Study: Struggling Students Who Repeat Third Grade See Improved Achievement




For Immediate Release:
October 12, 2023

Tony Pals,
(202) 238-3235

Marla Koenigsknecht,
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Study: Struggling Students Who Repeat Third Grade See Improved Achievement

Researchers Found No Evidence that Retention Caused Disciplinary or Attendance Problems Into Middle School

Washington, October 12, 2023—Third-grade retention can increase the reading and math scores of struggling students, with positive effects lasting into middle school, according to new research released today. The study, by NaYoung Hwang at the University of New Hampshire and Cory Koedel at the University of Missouri, was published today in Educational Evaluation and Policy Analysis, a peer-reviewed journal of the American Educational Research Association.

Video: Co-author NaYoung Hwang discusses findings and implications of the study

Despite mixed reviews among policymakers, researchers, and educators, grade retention policies are on the rise in the United States. Currently, 25 states and the District of Columbia require or allow school districts to retain students who are not proficient in reading at the end of third grade, although in recent years some states have begun to revisit or rescind their policies.

For their study, Hwang and Koedel examined Indiana’s test-based retention policy, using statewide data on third graders through seventh graders from 2011–12 to 2016–17. The authors found large increases in students’ reading and math scores for up to five years after the retention event. There was also no evidence of third grade retention resulting in disciplinary or attendance problems. Moreover, the positive effects were consistent regardless of student gender, race/ethnicity, or family income level.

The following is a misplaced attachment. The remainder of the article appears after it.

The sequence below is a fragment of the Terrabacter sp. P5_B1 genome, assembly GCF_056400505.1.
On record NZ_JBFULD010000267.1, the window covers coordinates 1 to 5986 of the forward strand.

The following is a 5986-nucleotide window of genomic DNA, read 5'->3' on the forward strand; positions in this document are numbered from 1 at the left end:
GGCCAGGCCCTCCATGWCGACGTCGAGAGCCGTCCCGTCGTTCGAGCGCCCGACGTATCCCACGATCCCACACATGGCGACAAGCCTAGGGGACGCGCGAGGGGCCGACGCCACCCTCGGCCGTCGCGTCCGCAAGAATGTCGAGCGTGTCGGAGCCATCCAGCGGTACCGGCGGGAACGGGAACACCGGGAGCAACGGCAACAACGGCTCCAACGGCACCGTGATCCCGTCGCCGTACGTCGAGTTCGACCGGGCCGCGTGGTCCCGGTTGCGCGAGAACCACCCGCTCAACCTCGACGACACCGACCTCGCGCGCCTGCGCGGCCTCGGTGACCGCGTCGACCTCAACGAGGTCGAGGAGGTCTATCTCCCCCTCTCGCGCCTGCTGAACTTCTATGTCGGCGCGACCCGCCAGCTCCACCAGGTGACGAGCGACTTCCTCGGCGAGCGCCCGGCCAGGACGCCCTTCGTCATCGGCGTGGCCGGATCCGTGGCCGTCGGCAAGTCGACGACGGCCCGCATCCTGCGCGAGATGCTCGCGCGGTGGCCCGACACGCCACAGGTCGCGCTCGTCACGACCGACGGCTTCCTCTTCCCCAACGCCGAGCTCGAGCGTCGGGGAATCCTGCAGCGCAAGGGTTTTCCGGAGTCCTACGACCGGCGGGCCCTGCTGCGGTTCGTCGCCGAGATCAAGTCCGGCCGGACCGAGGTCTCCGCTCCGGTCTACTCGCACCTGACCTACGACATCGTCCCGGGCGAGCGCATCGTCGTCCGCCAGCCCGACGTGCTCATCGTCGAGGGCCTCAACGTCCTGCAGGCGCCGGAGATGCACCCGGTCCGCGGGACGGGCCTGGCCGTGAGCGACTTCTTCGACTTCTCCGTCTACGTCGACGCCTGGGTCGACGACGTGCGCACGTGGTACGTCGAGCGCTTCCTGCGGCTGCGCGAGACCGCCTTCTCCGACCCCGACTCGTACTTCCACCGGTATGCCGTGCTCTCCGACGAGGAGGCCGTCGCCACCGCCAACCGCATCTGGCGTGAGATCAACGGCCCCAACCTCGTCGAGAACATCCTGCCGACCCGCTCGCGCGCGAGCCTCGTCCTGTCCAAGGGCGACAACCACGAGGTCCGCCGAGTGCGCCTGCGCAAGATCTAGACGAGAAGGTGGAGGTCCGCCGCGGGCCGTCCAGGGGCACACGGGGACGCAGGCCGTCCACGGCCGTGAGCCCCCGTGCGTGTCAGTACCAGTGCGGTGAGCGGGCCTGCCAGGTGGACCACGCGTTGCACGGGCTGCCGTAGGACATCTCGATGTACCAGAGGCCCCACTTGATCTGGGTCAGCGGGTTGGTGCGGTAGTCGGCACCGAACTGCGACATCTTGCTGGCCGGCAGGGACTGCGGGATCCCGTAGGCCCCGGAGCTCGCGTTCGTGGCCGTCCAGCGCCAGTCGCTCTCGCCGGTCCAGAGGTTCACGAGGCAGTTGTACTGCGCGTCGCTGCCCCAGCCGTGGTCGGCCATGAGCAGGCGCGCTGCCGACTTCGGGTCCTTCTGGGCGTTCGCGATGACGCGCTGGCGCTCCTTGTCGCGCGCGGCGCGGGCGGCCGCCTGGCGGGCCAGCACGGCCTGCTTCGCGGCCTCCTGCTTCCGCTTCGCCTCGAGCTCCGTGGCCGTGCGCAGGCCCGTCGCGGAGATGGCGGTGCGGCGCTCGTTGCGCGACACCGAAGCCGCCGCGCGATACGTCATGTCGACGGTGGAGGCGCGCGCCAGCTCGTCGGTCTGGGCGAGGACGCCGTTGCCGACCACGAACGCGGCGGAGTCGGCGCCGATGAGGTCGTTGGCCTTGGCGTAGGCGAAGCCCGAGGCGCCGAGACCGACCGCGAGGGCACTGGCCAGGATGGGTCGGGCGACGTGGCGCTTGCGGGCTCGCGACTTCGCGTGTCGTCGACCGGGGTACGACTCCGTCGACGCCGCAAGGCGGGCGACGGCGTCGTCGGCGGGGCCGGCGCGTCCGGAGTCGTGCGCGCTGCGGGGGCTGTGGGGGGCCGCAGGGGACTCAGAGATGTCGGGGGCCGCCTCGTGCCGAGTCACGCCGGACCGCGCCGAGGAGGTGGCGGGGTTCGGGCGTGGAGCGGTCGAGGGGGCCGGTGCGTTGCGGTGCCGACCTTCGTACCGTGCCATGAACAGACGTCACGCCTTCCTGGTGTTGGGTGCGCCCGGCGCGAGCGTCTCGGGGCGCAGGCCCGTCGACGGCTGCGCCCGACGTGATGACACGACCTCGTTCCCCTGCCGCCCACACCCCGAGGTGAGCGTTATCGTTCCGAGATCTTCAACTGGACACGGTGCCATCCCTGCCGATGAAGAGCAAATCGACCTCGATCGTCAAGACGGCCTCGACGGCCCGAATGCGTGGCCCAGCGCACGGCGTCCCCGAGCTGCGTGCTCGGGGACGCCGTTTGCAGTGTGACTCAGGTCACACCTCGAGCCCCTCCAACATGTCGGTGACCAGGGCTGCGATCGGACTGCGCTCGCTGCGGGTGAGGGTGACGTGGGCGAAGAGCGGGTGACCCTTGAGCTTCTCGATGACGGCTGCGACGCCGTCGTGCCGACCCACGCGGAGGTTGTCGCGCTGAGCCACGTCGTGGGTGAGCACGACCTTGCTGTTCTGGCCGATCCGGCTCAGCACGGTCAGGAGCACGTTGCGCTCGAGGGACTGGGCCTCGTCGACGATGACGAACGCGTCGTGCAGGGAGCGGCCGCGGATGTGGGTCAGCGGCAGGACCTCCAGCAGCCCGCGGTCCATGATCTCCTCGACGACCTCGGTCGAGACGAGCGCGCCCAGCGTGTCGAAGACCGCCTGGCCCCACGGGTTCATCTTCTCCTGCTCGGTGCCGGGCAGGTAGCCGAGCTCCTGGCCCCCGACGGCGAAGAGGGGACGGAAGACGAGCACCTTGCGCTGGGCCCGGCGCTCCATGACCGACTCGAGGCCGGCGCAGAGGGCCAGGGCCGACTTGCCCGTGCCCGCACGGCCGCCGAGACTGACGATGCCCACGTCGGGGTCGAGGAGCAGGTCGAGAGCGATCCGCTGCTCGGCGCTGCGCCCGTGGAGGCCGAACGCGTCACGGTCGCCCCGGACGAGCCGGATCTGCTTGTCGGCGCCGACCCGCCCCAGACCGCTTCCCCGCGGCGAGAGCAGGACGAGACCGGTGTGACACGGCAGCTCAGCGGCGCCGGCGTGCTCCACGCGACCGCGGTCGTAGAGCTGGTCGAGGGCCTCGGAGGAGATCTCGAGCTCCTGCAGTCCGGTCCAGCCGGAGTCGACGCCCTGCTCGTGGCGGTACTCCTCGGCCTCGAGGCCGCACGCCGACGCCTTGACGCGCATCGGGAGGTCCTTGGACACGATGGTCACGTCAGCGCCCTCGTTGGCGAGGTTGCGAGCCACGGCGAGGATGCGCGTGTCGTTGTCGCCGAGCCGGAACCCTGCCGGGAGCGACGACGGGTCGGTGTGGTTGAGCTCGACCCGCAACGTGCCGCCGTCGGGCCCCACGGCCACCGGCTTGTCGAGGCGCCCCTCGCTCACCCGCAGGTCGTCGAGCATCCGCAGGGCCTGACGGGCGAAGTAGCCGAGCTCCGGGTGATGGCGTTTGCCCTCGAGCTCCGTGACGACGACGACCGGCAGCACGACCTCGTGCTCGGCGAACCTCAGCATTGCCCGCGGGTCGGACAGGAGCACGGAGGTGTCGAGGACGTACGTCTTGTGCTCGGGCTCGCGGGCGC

“Our findings show that repeating third grade can substantially improve educational outcomes without causing certain behavioral issues,” said NaYoung Hwang, an assistant professor of education at the University of New Hampshire. “Our results corroborate an emerging theme in the grade-retention literature that timing greatly affects how grade retention impacts student outcomes.”

Prior research has found that the impact of grade retention on students is more positive—although not entirely positive—when it occurs in early grades, with most of the negative impacts found when retention happens in the sixth grade or higher. Previous studies have also found some evidence that retention can have a harmful impact on the suspension rates of boys and Black and Hispanic students, who are at a higher baseline risk of disciplinary action. 

“There are concerns about possible negative impacts of retention on students, especially those most at risk, and it’s important that researchers continue to examine how these policies affect students of different backgrounds, grade levels, and geographic regions,” said Hwang.

Hwang and Koedel stressed that the academic and socio-emotional support provided to these students by their schools is crucial to their success.

“It’s important that scholars, educators, and policymakers continue to assess and highlight best practices for supporting the success of these students, and that states and districts learn from one another,” Hwang said.

The authors noted their study does not examine the longer run effects of grade retention, including outcomes in high school, or the effects on other non-academic outcomes, such as self-esteem, peer relationships, or confidence.  

Study citation: Hwang, N. & Koedel, C. (2023). Helping or hurting: The effects of retention in the third grade on student outcomes. Educational Evaluation and Policy Analysis. Prepublished October 12, 2023.


About AERA
The American Educational Research Association (AERA) is the largest national interdisciplinary research association devoted to the scientific study of education and learning. Founded in 1916, AERA advances knowledge about education, encourages scholarly inquiry related to education, and promotes the use of research to improve education and serve the public good. Find AERA on Facebook, Twitter, LinkedIn, and Instagram.